Fighting back against corporate hegemony is a daunting prospect, but Dearden takes inspiration from great political victories of the past. “Our struggle is no more formidable than the struggle to end slavery, or enfranchise working people, or women. And people were faced with a media and political system even less democratic than ours. So I take heart from the fact they fought and won in even worse circumstances.”

Grassroots community action is one of the keys to taking back power from corporate control. In Germany, for example, citizens have started running their own energy utilities democratically. “Public services should not be taken over and run for profit,” he says. Citizens can also reclaim power from agribusiness by buying food from local producers.

Another good sign, Dearden says, is that the neo-liberal consensus has been breaking down since the financial crash of 2008. “Look at the US presidential debate. A real free trader like Hilary Clinton is saying she doesn’t like free trade deals and corporations having too much power. That’s the influence of the left-wing Democratic candidate Bernie Sanders. And in the Republican Party, consensus is gone too,” he says.

In parts of Europe, anti-establishment political stances are garnering support. In the UK, the new leader of the Labour Party, Jeremy Corbyn, has forced climb-downs on cuts in national welfare from the ruling Tory Party. “The political and media establishment can’t abide Corbyn, but he’s very popular,” says Dearden. “He stands against an economic system that’s failed, and he does it reasonably. He’s discussing stuff that hasn’t been talked about since the 1980s. In Scotland, people have woken up politicwally and local papers are outselling national ones.” Meanwhile, in Southern Europe, an anti-eviction activist was elected as mayor of Madrid and Portugal’s new government has promised to reverse austerity. “Even in Greece, which has suffered the most extraordinary economic brutality and political bullying, things aren’t settled. They’ve embarrassed Syriza, but this isn’t over. We’re looking at the complete transformation of politics. There will be huge setbacks, but really something new and special is happening,” says Dearden. There is still apathy among electorates, but this arises from the disbelief that there are democratic alternatives. “We must spell out how another world is possible – one where we have control over the world’s resources and use them more fairly and sustainably,” Dearden says.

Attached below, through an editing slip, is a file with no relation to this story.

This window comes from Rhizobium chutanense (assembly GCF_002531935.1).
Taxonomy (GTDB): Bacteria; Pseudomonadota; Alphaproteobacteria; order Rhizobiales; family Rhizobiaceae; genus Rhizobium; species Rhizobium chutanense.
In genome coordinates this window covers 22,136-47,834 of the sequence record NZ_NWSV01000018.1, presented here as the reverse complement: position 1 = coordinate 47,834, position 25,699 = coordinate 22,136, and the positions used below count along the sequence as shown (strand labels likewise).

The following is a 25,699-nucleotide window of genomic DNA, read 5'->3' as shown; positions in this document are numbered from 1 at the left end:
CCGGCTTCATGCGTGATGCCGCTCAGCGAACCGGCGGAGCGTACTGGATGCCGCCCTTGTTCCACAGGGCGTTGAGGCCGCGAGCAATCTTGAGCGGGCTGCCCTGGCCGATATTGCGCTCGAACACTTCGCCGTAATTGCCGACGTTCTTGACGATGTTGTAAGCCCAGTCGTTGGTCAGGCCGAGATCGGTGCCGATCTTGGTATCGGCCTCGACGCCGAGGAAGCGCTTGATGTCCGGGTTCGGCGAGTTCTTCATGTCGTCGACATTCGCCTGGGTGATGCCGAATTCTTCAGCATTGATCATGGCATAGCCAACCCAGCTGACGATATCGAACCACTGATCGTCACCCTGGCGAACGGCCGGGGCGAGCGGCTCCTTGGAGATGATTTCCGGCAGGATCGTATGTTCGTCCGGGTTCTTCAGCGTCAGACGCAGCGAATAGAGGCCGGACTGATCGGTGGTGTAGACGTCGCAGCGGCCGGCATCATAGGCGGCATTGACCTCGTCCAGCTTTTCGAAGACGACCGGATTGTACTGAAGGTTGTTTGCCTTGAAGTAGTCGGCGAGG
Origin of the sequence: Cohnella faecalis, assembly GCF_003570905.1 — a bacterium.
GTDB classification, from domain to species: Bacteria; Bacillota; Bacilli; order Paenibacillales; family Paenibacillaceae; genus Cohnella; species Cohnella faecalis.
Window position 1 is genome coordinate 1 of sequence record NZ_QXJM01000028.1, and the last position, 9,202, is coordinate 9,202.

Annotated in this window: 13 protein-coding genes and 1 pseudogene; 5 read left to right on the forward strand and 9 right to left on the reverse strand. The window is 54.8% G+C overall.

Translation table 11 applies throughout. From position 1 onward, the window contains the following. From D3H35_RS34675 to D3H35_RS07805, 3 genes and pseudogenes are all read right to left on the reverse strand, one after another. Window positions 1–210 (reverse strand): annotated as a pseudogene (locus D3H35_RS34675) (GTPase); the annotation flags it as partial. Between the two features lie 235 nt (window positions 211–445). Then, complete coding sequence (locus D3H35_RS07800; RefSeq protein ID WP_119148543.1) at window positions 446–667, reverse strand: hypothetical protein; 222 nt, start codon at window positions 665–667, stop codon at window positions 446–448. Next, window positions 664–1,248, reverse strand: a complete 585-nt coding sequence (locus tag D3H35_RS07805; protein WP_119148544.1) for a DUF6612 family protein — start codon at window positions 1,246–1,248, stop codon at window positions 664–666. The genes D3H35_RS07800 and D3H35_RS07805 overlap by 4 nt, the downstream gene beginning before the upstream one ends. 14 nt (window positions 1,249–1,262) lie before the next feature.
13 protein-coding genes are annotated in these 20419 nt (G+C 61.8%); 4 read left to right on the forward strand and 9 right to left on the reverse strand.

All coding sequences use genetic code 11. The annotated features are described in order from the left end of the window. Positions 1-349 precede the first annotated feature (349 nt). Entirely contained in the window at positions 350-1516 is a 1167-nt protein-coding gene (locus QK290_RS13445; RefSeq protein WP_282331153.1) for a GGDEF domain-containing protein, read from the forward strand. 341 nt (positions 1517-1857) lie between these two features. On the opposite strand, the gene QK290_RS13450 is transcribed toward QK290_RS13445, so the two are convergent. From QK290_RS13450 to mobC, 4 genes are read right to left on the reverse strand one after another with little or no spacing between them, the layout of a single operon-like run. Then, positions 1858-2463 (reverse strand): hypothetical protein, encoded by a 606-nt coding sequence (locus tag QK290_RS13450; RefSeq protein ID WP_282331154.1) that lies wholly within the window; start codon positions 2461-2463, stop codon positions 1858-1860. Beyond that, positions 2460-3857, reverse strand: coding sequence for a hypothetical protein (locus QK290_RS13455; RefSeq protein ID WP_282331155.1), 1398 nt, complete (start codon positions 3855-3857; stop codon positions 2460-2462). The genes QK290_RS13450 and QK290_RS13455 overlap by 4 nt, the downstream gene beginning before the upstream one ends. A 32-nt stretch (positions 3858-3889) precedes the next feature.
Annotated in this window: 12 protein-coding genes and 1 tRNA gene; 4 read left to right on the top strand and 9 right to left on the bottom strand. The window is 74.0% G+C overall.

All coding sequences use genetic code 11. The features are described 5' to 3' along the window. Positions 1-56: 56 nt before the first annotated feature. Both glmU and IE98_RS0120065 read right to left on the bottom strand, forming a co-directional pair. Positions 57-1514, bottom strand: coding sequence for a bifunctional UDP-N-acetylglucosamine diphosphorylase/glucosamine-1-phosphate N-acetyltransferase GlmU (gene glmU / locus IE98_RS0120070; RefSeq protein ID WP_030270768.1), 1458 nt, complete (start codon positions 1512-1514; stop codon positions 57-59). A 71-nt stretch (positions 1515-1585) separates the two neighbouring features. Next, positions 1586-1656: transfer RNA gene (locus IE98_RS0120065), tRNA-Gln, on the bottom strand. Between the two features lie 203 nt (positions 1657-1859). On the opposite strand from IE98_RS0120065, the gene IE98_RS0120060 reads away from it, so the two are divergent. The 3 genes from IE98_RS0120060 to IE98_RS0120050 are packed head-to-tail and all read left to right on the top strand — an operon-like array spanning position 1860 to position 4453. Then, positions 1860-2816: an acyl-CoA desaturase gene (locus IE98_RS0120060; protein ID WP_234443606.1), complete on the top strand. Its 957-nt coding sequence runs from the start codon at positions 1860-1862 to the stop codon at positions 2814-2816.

In The Shade

A report from Americans for Tax Fairness (ATF) has revealed that Walmart is hiding US$76 billion in assets in a vast, undisclosed network of 78 subsidiaries and branches in 15 overseas tax havens where it has no retail presence. Walmart’s favourite tax haven, according to the 51-page investigation, is Luxembourg, which has been called “a magical fairyland” for corporations trying to avoid paying tax. The company operates 22 shell companies there without having any stores. The group’s tax experts allege that Walmart has transferred ownership of more than US$45 billion in assets to its Luxembourg subsidiaries since 2011, paying less than one per cent in tax to Luxembourg on US$1.3 billion in profits.

Tipping Point 

The Transatlantic Trade and Investment Partnership (TTIP) is a comprehensive free trade and investment treaty being negotiated in secret between the EU and US. The main goal is to remove regulatory ‘barriers’ which restrict transnational corporations’ profits. Campaigners, such as War On Want, say these ‘barriers’ set important social standards and environmental regulations, such as labour rights, food safety rules, regulations on toxic chemicals, digital privacy laws and banking safeguards to prevent another financial crisis. TTIP also seeks to open up public services and government procurement contracts to competition from corporations, threatening to introduce more waves of privatisations in health and education. Finally, TTIP seeks to introduce the ‘investor- state dispute settlement’ mechanism, granting the right to sue sovereign governments for loss of profits.